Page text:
3. And, best food item for last, they (THEY!) found a pancake recipe tucked away in Rosa Parks' papers. A PEANUT BUTTER pancake recipe! I love that she jotted it down on the back of an envelope, just like we non-heros do. I'm planning to make them on Saturday, and will think about how lucky we are that such a brave woman existed. She made the world better for everyone.

On to non-food topics...

1. The co-op I'm a member of lost power Monday, the night before my 6 a.m. shift. I was the first person to arrive from my squad, and was greeted by this, um, missive taped to the cheese cooler door. The shadow was cast by my hand in front of the headlamp I had to wear to get around in the dark...

2. This is a lovely solution to the tension between analogue and digital, as invented by a new friend. He razored an iPhone-sized depression in his Moleskine notebook, and uses that as a cover. It strikes the balance so much better than, say, this! What can this new invention be called? iSkine? iMole? (It strikes me now that both of these non-food items have skeletons in them. That was unintentional. But the second one is kind of sweet, no?)

3. And finally, I heard A.O. Scott speak last night about the reason critics are important. He was thoughtful and warm, and altogether different than the scary, snarky, please-don't-make-fun-of-me kind of critic archetype I have in my head. It was extremely affirming, and reminded me to not be so judgemental and snarky myself. There is always much to learn.

Ok, I'm off! Wish me luck! I hope you are nearing the end of the week with great anticipation for a wonderful weekend.

Tuesday, September 6, 2011

What a weekend!

I had been worried that a Labor Day weekend in the Catskills might have been painful, or rainy, or both, but if you didn't know Irene had struck just a few days earlier, you might not have noticed her aftereffects. The flooding had receded, the sun was out and the farmers' markets were in full swing. It turned out that the only painful part was having to leave, knowing that work and city living and school would be on the other side of the long weekend.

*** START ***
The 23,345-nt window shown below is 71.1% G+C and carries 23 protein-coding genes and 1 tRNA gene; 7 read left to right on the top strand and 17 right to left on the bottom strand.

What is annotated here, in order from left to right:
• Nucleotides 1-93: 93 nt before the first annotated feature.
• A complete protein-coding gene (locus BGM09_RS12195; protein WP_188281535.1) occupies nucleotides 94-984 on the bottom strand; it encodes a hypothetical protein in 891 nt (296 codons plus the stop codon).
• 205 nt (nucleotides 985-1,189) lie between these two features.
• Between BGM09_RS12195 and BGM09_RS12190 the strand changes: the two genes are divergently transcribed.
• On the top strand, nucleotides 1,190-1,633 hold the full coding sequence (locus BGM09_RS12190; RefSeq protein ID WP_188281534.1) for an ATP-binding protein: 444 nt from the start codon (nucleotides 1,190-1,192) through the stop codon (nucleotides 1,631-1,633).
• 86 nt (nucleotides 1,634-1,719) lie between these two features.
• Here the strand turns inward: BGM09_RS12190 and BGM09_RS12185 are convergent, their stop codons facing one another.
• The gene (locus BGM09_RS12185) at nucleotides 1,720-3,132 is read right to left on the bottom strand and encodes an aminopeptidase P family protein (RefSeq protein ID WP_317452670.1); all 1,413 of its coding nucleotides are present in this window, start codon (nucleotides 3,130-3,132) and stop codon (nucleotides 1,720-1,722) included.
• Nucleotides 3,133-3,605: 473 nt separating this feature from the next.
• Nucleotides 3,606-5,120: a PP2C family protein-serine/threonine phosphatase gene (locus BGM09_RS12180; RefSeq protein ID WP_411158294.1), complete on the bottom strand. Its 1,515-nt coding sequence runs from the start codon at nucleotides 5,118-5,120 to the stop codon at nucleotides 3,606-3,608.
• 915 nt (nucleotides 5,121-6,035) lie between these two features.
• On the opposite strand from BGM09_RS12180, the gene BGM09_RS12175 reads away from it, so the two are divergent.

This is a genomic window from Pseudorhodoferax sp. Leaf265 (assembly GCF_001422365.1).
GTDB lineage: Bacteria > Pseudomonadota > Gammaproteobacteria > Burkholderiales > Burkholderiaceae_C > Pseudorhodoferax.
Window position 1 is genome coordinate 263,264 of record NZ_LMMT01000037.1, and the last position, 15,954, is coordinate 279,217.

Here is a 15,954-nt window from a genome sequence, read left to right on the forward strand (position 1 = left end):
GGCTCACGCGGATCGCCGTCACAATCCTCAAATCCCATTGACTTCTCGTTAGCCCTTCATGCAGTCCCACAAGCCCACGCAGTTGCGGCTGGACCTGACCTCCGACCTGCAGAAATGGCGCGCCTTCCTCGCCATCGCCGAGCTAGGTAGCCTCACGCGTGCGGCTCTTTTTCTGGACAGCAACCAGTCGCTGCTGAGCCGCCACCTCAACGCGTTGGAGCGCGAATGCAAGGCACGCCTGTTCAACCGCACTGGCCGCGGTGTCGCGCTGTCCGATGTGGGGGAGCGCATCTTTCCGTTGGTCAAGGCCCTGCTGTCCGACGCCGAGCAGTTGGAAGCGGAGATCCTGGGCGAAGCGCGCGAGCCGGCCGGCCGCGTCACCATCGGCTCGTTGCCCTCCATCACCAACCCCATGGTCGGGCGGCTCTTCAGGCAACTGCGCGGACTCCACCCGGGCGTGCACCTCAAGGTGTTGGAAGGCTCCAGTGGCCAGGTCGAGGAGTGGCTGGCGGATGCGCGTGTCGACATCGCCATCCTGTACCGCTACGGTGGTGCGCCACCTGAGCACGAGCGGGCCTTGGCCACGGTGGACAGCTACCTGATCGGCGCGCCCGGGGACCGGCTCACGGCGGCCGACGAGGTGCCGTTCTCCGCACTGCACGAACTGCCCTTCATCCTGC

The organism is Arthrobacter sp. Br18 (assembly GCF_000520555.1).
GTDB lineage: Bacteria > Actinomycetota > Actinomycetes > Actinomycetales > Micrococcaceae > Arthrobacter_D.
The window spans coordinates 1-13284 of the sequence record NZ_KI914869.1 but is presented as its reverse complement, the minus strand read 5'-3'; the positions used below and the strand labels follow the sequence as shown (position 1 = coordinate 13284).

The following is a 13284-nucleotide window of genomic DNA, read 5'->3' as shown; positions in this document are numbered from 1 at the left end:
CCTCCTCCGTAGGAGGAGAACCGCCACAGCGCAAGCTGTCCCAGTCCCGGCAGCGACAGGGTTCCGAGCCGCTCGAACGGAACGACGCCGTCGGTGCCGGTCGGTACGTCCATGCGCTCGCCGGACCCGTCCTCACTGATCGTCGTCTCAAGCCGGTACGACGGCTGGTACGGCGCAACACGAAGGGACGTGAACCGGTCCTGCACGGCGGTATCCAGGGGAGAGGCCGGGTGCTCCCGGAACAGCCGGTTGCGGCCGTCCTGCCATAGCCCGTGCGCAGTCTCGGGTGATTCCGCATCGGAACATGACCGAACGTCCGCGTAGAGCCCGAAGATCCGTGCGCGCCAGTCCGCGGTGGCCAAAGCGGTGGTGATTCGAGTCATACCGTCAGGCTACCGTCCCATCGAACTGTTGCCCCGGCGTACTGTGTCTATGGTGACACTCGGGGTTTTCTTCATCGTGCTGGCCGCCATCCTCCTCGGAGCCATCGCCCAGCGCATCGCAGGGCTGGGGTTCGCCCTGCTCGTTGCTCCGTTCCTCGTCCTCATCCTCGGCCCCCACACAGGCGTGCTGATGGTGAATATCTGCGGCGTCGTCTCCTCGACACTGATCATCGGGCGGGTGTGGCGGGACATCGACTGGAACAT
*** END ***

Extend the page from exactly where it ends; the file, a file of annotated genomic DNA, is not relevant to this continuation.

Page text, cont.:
There were oysters, steaks, sausages of all sorts -- and the wonderful thing about vacationing with food-industry people is that there is no pressure to impress them, because they're going to do it all. There was blue cheese in the eggs at breakfast and an insistence on perfect tomatoes that were so ripe they looked like they would split their seams. There were more sausages and meats than we could finish -- we didn't even get to the pork chops. There was a hike around a lake whose name I have now forgotten, ghost stories in a thunderstorm, which I have NOT forgotten, and an illicit swim in a closed park. If ever you have a chance to go to the Catskills, go! 

Thinking I should do more than laze in the hammock and eat other people's cooking, and since nobody had claimed the task of making dessert, I made peach pie one night -- though my cousin, who works in the front of the house here and here had swoop in and rescue the crust -- and a berry tart the next night. What's better than fresh raspberries and fresh blackberries, with a couple big spoonfulls of black currant jam? It's bittersweet, like the final days of summer.

Farewell Summer Tart
Crust is adapted hardly at all from Jamie Oliver's The Naked Chef

For the crust, which makes two crusts and needs at least two hours total before you can get down to baking it:
1 cup and 2 tablespoons of butter
1 3/4 cup powdered sugar
a bit of salt
4 egg yolks
1 pound flour
1/4 cup chilled cream or milk

For the filling:
2 pints of raspberries
1 pint of blueberries
1/4 cup currant jam (or you could use any other jam, depending on your mood)
1/4 cup brown sugar (or more, or less, depending)

1. Make the crust first; cream together the first three ingredients, then quickly work in the yolks and flour until it comes together. Add the chilled cream and form into a thick log. Wrap with saran and pop in the fridge for an hour.

2. Remove dough from the fridge; it should be very firm and easy to slice with a knife. If it's not, put it back and wait a bit longer. Otherwise, slice as thinly as possible, and with the rounds, line your tart pan and press together the seams. Put the lined pan into the freezer for an hour. Then bake at 350 degrees until golden brown, about 15 minutes.

3. Make the filling by placing the berries in a saucepan and turning the heat onto low. Add the jam and stir; add the sugar.

4. When the crust is baked and the filing has simmered into a delicious amalgam of berries, fill the crust and serve right away, while it's still hot, or later on, after it, and you, have had a little rest.

And now it's 11:23 p.m., time for a second almond cookie and some hot tea, time to grind the coffee to speed caffeine delivery to the veins tomorrow morning, and then it's time for bed. Goodnight!